Dunne and Killilea ask US court to fire trustee in their bankruptcy case

One-time couple accuse bankruptcy trustee of undermining deal to increase law firm’s fees

Sean Dunne: he has asked a US court to fire the trustee in his long-running bankruptcy case. Photograph: Douglas Healey

Irish property developer Sean Dunne and his ex-wife Gayle Killilea are asking a US court to fire the trustee in their long-running American bankruptcy case.

In separate court filings the one-time couple accused bankruptcy trustee Richard Coan and his lawyers of tanking a settlement reached in January in order to increase their law firm’s fees. In addition to Mr Coan’s removal, Mr Dunne and Ms Killilea are seeking an investigation into the his firm’s fees, which they allege total more than $8 million (€7.4m).

“The trustee is more concerned with legitimising his $8 million in fees and generating further fees than he is in generating this global settlement,” Mr Dunne claims. “The court should remove him for bad faith, refusing to settle and seeking to extend unnecessary litigation for only his lawyers’ or his own benefit.”

In a scathing response via the court, trustee attorney Timothy Miltenberger strongly denied the allegations, calling Mr. Dunne’s motion “fundamentally premised on a wholesale distortion of the facts” and “wholly devoid of any basis”.


He called for the motion to be dismissed and struck from the record.

“I think it’s clear that this is just continued attempts at delay and avoidance of their responsibilities to the bankruptcy statute and the verdict and now judgment,” Thomas Curran, another trustee lawyer, told The Irish Times. “There was never any settlement between the estate and Ms Killilea and Mr Dunne, although the trustee did participate in months and months of negotiations.”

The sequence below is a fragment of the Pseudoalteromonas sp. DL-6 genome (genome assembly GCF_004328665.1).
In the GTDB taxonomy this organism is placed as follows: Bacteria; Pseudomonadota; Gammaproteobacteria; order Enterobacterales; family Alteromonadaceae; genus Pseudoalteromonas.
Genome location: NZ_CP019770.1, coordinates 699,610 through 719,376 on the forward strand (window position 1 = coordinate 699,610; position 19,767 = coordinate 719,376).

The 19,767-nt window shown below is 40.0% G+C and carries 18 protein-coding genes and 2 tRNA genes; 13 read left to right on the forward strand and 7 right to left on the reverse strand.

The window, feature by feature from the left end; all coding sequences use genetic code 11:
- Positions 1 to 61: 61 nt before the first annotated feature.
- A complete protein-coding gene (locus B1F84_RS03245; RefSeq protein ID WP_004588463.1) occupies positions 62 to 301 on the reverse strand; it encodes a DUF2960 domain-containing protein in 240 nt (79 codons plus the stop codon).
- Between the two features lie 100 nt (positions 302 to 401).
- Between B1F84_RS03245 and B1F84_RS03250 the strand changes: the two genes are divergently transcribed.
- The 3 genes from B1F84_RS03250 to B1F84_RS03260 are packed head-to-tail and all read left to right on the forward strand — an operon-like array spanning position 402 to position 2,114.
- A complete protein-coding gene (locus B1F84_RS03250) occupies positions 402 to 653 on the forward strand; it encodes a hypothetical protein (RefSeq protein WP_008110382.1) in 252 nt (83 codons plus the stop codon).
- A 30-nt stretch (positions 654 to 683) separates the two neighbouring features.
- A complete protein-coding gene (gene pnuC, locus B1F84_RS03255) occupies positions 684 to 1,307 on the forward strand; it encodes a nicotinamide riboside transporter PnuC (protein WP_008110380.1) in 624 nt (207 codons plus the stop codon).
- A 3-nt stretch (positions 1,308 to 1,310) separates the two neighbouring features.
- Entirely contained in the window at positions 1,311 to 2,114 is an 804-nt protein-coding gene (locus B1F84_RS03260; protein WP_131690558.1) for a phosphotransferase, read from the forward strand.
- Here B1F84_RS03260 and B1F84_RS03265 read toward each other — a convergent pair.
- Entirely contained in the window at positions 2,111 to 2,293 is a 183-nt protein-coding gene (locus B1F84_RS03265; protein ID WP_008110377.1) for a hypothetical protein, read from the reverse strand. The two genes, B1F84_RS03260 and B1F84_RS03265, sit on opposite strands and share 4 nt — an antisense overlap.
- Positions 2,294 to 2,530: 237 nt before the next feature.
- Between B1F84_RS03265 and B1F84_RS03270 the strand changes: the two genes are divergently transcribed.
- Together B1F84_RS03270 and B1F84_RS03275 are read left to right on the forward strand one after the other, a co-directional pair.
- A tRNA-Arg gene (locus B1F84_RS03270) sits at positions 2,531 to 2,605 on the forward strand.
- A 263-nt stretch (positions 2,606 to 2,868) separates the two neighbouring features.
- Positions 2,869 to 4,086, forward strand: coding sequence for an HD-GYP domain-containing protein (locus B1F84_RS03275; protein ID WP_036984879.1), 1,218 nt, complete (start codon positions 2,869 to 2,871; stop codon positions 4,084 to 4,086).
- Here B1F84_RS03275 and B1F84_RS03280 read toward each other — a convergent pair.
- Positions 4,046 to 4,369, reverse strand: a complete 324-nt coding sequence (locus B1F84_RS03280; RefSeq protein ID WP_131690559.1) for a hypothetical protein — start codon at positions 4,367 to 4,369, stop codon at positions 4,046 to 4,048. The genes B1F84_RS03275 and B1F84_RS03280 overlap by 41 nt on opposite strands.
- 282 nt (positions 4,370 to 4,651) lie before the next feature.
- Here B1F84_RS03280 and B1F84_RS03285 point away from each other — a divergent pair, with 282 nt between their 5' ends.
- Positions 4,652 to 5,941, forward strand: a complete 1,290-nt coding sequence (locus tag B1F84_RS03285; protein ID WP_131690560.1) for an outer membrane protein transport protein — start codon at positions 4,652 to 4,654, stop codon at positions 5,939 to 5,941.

Asked about Mr Dunne’s assertion that the trustee has earned more than $8 million from the nearly decade-old case, Mr Curran said: “I don’t know where that figure comes from, so I’m not going to speculate.”

Nearly three years ago a jury sitting in Connecticut, where the couple moved after Mr Dunne’s property empire collapsed, found he had fraudulently transferred millions of euro in assets to his then-wife to prevent their seizure by creditors. The jury ordered Ms Killilea to surrender €18.1 million to the trustee, a figure that has since ballooned with interest to €19.5 million.

After years of on-again-off-again settlement talks, the former couple earlier this year appealed the 2019 verdict to the US Court of Appeals for the Second Circuit. In February, Ms. Killilea complied with a court order to provide another $5.5 million in assets as security while her appeal, which is likely to take some time, plays out.


In the motions from Mr Dunne and Ms Killilea to remove the trustee, the couple say that they met in January in London with Alan Stewart, the chief legal counsel for the National Asset Management Agency (Nama) to try to hammer out a settlement. Nama and Ulster Bank are the primary holders of Mr Dunne’s massive debts.

In their filings Mr Dunne and Ms Killilea allege that they made a deal with Mr Stewart and the other parties only to see Mr Coan’s lawyers undermine it when it became clear the US trial judge was about to make rulings favourable to them.

But in a response filed in US bankruptcy court, Nama’s and Ulster Bank’s US lawyer denied that the parties had reached an agreement.

Attorney Henry P Baer Jr wrote that Mr Dunne’s memo “is misleading and inaccurate”.

“No global settlement was reached between the parties,” Mr Baer wrote.

Shortly before Ms Killilea filed her document, her US bankruptcy attorney withdrew from the case. She has since hired a new one. Ms Killilea declined to comment on the latest filings.

It is unclear if Mr Dunne has a US bankruptcy attorney at this time.